Why Do I Cry For No Reason? 5 Possible Reasons
We’re all going through life ups and downs. And sometimes for no obvious reason you may cry for no reason. Don’t worry, the best of us happens. But if you’ve felt uncharacteristically emotional and you’re overwhelming, it’s important to figure out what’s happening. Here are ten reasons that might be at the root of the tears.
An adult needs about 7 to 9 hours of sleep a day on average.1 Not getting enough sleep can affect how emotions are processed. In particular, emotional reactivity is changed and the ability of your brain to distinguish between what is important and what is trivial or manageable is lost. The result? It all looks like a big deal. Even minor triggers can cause excessive emotion to react.
If you find yourself crying for no reason, your stressful lifestyle may be to blame. By breaking into tears, just finding a ventilation for all that pent-up tension is your body. Extreme pressure may leave you burned, empty, and exhausted. It may also cause physical symptoms such as headaches, problems with the tummy, and aches or pains. So if you’re overworked, under constant pressure, or working in a conflict-filled environment, it may be time to relieve some stress
In the days before you have your period, do you feel weepy, moody, or bloated? This is called premenstrual syndrome (PMS), with many women in the week or two experiencing moodiness leading up to their period. Usually this stops once the period begins. PMS may cause you to feel depressed, tense, anxious, or crabby other than crying spells. You may also experience mood swings, focusing trouble, and angry outbursts. Physical symptoms may include tenderness of the breast, fatigue, headaches, bloating, hunger, digestive problems, and pain and anxiety. It is thought that these changes are associated with hormonal changes that occur during your menstrual cycle.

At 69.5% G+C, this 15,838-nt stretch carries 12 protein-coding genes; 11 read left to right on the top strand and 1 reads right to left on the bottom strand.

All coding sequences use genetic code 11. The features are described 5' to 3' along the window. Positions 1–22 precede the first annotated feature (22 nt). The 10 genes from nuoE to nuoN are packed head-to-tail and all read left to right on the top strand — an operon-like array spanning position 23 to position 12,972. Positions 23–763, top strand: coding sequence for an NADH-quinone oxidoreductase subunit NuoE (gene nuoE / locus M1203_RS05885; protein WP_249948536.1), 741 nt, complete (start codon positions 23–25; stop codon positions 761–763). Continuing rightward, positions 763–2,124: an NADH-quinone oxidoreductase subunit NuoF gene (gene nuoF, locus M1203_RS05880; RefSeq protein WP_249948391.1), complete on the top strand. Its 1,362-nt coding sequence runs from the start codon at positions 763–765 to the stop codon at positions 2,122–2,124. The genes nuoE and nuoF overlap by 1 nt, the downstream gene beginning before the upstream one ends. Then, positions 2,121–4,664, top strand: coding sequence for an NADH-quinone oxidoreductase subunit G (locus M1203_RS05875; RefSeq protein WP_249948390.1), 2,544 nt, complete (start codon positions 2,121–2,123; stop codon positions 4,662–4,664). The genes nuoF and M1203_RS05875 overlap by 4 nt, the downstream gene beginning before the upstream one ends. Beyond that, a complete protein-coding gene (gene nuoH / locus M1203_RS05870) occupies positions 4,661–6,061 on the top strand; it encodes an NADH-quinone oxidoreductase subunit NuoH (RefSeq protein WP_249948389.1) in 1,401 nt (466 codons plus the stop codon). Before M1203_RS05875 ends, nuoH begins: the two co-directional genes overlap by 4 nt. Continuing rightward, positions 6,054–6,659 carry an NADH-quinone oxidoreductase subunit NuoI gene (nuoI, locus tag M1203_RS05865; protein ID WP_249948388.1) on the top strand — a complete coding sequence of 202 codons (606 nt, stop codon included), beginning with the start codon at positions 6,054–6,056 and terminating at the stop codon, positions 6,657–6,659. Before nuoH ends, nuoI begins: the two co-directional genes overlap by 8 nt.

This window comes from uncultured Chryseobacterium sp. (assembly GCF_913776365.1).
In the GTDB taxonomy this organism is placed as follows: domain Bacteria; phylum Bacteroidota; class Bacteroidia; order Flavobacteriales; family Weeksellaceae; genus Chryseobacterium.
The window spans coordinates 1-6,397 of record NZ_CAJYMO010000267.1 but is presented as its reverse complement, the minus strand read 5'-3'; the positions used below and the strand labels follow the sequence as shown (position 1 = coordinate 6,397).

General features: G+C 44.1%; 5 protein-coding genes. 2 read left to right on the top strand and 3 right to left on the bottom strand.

If you’re in your late thirties or early forty, look out for a trigger here. It may indicate a hormonal upheaval to cry more easily than usual. All signs of perimenopause or menopause can be mood swings, vaginal dryness, hot flashes, and sleep disturbances. Perimenopause can start months or even years before menstruation or ends. It is caused by a decline in ovarian function and usually begins with irregular menstrual cycles and ends after your last period of about a year. Research shows that when you experience erratic hormonal fluctuations, a case of blues and mood swings is more likely to occur during perimenopause.
Low Blood Sugar
Low blood sugar or hypoglycemia is usually seen in people with diabetes and may result from delaying meals, eating less carbs than usual, exercising intensively, drinking binge, or going overboard with the diabetes medication. In rare cases, it can also occur in people who have no diabetes, where it can be caused by having huge amounts of carbohydrates, binge drinking, malnutrition or fasting, stomach bypass surgery, or medical conditions such as pancreatic growth, Addison’s disease, or heart, liver, or kidney problems.